Planned Parenthood on Thursday announced it will close four of its 12 clinics in Iowa, after the new Republican-led Legislature cut its state funding this year.
Local affiliate Planned Parenthood of the Heartland said the closings will hurt access to reproductive health care in Iowa, especially in rural areas. More than 14,600 people visited the impacted clinics — located around the state — in the past three years.
"This is a case of extreme Iowa politicians deciding they know what's better for a woman's health than the women actually seeking care, with devastating consequences," said Suzanna de Baca, president and CEO of Planned Parenthood of the Heartland, in a statement.
The clinics set for closing are located in Sioux City in northwest Iowa, Bettendorf in eastern Iowa, and Burlington and Keokuk in the southeast corner of the state. Most facilities are slated to be shut down June 30, though the Bettendorf center will be open for several more months amid staffing logistics.
The closings will reduce the number of Planned Parenthood facilities in Iowa that provide abortions from eight to five. The organization emphasized that services on the chopping block would also include birth control, emergency contraception and testing for sexual transmitted diseases.
In addition, more than 30 employees within the organization will be laid off.
Earlier this week, Planned Parenthood announced it was closing its only clinic in Wyoming and three of its clinics in New Mexico.
Republican lawmakers in Iowa agreed last legislative session to give up millions of dollars in federal Medicaid money in order to create a state-run family planning program that excludes clinics affiliated with abortion services or referrals.
The new state family planning program will cost the state about $3 million; the previous setup with the federal government allowed Iowa to pay about $300,000 through a 90 percent to 10 percent match.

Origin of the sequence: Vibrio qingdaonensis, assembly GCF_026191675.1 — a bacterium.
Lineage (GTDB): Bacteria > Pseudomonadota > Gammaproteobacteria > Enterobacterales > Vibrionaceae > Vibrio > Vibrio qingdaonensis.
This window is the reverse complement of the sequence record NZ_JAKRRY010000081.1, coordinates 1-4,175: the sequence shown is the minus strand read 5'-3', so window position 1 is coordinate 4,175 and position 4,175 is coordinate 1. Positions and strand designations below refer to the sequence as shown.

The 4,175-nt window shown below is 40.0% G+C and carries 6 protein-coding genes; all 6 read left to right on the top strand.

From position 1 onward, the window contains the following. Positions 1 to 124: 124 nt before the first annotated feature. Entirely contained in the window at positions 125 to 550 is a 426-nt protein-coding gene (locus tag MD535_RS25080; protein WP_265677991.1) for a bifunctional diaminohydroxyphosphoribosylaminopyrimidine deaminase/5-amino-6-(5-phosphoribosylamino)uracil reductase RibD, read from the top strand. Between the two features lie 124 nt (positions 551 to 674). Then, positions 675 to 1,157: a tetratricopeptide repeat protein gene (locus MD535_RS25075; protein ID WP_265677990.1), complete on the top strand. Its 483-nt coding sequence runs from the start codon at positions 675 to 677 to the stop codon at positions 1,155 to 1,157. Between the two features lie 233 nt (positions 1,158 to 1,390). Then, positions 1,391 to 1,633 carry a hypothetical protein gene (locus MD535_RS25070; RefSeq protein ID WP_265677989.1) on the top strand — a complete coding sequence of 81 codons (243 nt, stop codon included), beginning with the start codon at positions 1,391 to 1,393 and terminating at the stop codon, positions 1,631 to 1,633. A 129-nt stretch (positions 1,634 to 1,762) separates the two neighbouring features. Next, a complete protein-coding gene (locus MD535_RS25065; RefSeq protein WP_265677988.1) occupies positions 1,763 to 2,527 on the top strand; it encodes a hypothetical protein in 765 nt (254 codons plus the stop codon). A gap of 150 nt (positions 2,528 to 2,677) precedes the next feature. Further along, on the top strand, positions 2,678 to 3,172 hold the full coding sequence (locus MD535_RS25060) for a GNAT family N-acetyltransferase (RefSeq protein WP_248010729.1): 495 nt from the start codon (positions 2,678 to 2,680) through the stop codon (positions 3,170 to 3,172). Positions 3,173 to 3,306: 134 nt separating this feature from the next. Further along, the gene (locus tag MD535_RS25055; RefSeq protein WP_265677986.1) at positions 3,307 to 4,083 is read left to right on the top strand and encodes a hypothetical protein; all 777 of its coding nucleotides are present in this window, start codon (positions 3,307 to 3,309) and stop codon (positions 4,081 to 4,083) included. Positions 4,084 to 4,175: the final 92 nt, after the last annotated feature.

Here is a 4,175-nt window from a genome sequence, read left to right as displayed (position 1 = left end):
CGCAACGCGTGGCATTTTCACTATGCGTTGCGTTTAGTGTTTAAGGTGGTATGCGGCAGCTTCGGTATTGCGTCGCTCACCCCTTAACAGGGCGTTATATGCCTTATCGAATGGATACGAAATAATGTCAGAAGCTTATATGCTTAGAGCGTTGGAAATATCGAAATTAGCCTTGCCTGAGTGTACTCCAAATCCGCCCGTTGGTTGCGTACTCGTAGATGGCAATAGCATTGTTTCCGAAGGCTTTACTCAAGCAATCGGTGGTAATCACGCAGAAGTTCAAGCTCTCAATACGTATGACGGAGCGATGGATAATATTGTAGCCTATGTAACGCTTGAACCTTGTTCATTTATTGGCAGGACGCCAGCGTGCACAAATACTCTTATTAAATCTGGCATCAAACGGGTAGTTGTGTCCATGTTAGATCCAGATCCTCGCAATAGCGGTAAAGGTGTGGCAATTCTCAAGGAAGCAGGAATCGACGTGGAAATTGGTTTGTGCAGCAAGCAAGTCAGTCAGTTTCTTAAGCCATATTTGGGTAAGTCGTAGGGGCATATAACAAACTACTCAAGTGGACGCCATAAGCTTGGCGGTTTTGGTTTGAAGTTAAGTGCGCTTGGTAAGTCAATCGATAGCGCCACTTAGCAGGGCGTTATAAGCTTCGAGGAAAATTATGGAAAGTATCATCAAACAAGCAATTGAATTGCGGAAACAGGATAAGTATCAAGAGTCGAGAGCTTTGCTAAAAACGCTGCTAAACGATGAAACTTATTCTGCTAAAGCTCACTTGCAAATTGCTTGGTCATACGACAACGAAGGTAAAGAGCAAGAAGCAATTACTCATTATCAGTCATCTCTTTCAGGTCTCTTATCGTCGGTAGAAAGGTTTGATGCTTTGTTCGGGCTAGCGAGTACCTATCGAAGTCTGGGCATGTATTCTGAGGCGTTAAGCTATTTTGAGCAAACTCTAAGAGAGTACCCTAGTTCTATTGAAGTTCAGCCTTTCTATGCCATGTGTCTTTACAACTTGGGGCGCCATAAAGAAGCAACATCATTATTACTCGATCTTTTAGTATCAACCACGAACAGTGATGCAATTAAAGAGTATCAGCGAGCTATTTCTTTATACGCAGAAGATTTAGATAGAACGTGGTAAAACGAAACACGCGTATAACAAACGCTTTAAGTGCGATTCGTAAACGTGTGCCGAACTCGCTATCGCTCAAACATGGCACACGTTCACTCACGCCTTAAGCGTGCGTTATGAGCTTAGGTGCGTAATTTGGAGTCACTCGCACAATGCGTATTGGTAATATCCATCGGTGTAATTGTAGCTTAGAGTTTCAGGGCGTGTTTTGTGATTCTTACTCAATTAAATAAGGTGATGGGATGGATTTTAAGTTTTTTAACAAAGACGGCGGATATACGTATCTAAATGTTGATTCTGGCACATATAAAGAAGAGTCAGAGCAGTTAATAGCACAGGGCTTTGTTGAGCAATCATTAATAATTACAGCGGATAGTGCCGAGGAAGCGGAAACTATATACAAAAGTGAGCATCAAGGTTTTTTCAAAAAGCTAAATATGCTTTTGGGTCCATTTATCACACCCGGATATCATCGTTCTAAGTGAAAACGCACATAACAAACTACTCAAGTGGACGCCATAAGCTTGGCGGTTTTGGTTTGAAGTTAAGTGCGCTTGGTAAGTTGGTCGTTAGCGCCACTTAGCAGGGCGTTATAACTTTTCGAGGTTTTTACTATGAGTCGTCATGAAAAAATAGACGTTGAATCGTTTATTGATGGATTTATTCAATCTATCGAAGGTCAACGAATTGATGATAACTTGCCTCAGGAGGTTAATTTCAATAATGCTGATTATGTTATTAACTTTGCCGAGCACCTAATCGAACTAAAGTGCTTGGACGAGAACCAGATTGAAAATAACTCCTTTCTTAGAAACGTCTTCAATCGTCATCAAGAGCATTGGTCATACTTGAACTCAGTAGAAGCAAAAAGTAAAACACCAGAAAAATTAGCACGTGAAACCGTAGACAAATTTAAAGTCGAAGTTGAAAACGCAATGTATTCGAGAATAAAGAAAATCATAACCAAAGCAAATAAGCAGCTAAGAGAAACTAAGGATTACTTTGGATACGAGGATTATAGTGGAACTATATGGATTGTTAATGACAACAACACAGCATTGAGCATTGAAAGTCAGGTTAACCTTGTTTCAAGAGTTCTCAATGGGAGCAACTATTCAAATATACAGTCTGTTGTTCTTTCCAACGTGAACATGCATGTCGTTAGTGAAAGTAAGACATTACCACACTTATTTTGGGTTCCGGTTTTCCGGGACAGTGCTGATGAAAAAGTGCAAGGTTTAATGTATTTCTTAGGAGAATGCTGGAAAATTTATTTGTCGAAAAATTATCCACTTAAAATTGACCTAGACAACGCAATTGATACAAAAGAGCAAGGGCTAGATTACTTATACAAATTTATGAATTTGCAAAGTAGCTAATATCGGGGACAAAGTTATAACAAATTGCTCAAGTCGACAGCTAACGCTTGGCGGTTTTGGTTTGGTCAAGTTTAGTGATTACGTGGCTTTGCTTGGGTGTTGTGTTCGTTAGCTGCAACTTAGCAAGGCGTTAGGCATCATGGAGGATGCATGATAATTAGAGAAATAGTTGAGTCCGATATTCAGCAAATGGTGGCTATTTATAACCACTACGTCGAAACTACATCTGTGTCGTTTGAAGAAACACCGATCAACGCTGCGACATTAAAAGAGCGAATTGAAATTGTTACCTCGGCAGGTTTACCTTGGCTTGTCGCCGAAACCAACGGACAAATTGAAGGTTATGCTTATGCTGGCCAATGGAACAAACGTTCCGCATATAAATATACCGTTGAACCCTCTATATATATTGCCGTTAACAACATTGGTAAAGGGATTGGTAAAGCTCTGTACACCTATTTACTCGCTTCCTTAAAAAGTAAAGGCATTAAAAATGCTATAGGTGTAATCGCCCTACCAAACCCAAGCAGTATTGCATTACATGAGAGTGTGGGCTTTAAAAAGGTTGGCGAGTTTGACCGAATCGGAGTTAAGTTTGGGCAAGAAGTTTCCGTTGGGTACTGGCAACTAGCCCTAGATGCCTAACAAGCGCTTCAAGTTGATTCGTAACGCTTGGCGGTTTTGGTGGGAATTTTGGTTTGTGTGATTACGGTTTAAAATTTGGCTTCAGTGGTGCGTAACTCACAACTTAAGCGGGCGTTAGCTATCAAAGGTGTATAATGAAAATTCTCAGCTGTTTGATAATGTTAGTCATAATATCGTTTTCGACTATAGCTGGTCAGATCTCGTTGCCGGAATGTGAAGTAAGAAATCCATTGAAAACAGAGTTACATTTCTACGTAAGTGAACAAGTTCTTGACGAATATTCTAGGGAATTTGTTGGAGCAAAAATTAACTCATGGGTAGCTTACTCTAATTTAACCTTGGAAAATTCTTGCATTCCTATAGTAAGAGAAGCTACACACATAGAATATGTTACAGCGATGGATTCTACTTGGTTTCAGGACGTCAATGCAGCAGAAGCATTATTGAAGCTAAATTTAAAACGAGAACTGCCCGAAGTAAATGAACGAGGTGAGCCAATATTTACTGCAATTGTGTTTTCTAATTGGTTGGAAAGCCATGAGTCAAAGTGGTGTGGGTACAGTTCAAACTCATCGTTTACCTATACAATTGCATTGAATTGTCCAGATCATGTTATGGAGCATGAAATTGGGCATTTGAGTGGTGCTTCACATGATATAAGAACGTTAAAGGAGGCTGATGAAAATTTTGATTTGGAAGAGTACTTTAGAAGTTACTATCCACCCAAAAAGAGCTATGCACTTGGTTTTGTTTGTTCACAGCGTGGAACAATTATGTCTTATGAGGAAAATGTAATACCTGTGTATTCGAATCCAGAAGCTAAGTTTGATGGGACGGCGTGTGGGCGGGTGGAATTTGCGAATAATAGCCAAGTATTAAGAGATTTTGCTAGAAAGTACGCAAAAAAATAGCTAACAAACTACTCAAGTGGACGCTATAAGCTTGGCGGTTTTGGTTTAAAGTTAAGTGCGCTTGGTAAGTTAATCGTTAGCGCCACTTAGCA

Iowa faced tough budgeting decisions this year, and the costly new program was approved as a GOP priority despite criticism from Democrats that it would happen during statewide budgeting constraints and drastic agency cuts.
Iowa Republicans have long-sought to defund Planned Parenthood as well as promote legislation restricting abortions. This year, they also approved a ban on most abortions after 20 weeks of pregnancy and added a 72-hour waiting period to get an abortion. The waiting period has been temporarily halted amid a legal challenge.
While several states have attempted to remove state funding for Planned Parenthood, few have done so by forgoing Medicaid family planning reimbursements altogether. Texas, in 2011, took similar action and created a family planning program. Amid budget constraints, it's now reversing course and asking for a waiver that would allow them to receive federal money again while still excluding abortion providers.
A report from a Texas agency found that 30,000 fewer women were served in the Texas family planning program following the changes. More than 80 family planning centers also closed in Texas, a third of which were Planned Parenthood affiliates.
The current system that used federal Medicaid money will expire June 30, according to the Iowa Department of Human Services. Participants will automatically be transferred to the new state-run program, which covers the same services as long as they are not sought at a clinic offering abortions.
Department spokeswoman Amy McCoy said participants will need to bring proof of coverage to receive those services.
No state dollars are used to pay for abortions in Iowa, though anti-abortion groups and Republicans have argued that giving money to Planned Parenthood indirectly helps pay for the medical procedures.
The cut was part of the state's roughly $7.2 billion budget, which was approved recently by outgoing Gov. Terry Branstad. He's expected to soon become U.S. ambassador to China. He prioritized the defunding move during his final session in office.
Ben Hammes, a spokesman for the governor, cited data he claims will ensure there are family planning services "in every corner of the state." He said in an email the governor's office was proud of the Legislature's move.
"The pro-life movement is making tremendous strides in changing the hearts and minds, to return to a culture that once again respects human life," Hammes said.